Also, like many authors, I dreamed of someday writing a book of my own. Of course, it would be historical fiction set in the Wild West. But, sitting down to actually write a book is daunting, and there are so many other aspects to life that come first. Until, one day, in the solitude of the Colorado mountains, an opportunity presented itself that nibbled and nagged at me: the potential to be the Writer in Residence for the High Plains Library District. I decided to apply for two reasons. One, it required a writing sample which would force me to paint words on a page, and two, if I were accepted, I’d actually have to write the entire novel that had been kicking around in my head for years.
It’s been nearly a year since that fateful moment when I was chosen as the first Writer in Residence for Weld County, Colorado. Since then, I’ve written not one, but two young reader historical fiction novels. The first, High Plains Heroes: Josiah, is now available in paperback and e-versions at all the usual outlets. The sequel, High Plains Heroes: Laughing Wolf, will be out in the fall. And, the third book in the series, Bethy, has been thoroughly researched and is well underway. Spring of 2018 should see that one on the shelves.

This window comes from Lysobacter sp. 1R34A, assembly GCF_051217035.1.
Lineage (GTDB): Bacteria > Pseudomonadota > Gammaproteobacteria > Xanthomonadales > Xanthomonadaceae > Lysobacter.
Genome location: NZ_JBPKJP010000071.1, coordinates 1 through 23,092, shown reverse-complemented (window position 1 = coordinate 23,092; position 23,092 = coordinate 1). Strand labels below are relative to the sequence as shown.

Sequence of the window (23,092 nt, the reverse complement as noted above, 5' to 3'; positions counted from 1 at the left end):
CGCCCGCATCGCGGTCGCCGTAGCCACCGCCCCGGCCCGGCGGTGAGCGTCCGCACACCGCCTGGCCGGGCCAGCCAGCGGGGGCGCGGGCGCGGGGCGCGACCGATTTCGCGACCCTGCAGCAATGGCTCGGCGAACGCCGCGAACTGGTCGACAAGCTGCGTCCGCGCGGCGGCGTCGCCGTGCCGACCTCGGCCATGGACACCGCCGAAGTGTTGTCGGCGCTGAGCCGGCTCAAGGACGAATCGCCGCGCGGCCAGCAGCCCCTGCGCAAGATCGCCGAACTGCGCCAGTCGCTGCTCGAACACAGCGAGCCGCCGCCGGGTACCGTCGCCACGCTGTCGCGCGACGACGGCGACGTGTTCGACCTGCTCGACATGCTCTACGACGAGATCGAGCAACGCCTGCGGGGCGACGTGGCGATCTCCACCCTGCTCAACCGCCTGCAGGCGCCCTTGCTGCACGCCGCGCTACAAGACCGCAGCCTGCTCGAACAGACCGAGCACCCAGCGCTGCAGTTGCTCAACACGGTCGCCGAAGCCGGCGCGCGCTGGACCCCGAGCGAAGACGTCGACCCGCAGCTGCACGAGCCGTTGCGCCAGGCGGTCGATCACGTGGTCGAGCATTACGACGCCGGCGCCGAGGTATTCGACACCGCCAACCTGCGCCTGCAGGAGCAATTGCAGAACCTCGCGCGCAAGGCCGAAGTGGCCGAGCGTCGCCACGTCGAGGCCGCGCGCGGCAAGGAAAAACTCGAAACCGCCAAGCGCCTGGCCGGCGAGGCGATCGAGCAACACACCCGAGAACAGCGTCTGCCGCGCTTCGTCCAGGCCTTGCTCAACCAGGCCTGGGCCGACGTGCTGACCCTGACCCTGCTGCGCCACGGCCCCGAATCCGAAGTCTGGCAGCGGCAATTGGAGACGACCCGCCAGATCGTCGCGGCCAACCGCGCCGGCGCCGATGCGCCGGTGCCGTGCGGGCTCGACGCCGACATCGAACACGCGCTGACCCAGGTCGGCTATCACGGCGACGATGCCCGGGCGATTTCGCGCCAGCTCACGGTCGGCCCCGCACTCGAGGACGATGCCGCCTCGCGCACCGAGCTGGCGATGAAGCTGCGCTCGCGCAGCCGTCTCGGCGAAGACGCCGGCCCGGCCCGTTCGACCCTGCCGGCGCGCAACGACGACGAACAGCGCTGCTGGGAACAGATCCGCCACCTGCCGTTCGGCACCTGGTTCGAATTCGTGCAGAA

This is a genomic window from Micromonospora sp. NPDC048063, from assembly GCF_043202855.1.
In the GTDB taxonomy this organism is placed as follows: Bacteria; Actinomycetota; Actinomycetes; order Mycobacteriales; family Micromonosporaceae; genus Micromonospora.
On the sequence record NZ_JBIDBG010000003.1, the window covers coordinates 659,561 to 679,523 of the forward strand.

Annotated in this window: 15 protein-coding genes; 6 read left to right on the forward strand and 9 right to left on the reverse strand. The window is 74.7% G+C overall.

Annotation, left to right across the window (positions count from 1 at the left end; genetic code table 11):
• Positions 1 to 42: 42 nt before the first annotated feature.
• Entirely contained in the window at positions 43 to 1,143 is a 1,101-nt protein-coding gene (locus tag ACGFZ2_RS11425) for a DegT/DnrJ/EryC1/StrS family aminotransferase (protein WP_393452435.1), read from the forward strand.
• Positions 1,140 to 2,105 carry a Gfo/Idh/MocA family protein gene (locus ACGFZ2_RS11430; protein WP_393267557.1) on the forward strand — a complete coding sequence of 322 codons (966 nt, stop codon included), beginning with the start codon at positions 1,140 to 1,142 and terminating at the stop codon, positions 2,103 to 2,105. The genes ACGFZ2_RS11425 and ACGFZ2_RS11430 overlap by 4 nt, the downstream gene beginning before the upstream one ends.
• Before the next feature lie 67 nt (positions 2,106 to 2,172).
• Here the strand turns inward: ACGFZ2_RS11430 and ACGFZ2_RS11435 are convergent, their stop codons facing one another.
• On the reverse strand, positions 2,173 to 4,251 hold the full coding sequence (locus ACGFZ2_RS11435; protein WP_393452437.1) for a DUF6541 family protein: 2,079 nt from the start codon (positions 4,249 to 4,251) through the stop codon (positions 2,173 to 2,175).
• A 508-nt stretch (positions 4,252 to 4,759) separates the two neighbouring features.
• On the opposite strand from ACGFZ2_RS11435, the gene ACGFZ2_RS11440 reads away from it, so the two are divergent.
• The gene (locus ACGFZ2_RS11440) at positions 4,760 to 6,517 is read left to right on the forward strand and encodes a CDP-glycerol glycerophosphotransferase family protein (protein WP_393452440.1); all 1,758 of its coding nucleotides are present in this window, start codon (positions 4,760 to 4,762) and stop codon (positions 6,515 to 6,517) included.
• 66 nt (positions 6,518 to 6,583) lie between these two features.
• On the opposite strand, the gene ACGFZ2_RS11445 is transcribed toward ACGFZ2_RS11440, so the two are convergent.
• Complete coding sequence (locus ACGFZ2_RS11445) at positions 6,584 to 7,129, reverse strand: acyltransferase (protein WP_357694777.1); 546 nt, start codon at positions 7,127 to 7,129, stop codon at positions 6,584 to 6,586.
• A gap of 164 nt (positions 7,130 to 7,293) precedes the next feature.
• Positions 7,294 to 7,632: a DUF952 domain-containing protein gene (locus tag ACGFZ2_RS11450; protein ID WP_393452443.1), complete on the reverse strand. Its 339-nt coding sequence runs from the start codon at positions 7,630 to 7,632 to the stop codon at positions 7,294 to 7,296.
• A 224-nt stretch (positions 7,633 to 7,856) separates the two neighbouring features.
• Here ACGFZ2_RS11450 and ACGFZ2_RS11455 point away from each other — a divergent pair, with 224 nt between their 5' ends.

The books are meticulously researched and full of fascinating facts about northern Colorado and Wyoming. Josiah Sullivan is a 13-year-old boy who thinks being in Colorado Territory in 1862 is quite an adventure. His older sister, Bethy, isn’t so sure. The isolation of their homestead in the newly created Weld County isn’t exactly the life a teenage girl dreams of. When Josiah meets a young Arapaho boy, he can’t quite decide if the Native American is a friend or foe. But, they work together to save Bethy from the clutches of three violent outlaws. The Sullivan family is very real to me. I hope that you have young readers in your life who would enjoy a fast-paced tale of friendship and survival. Josiah is Lexiled at 670 and is appropriate for readers in the third to seventh grades.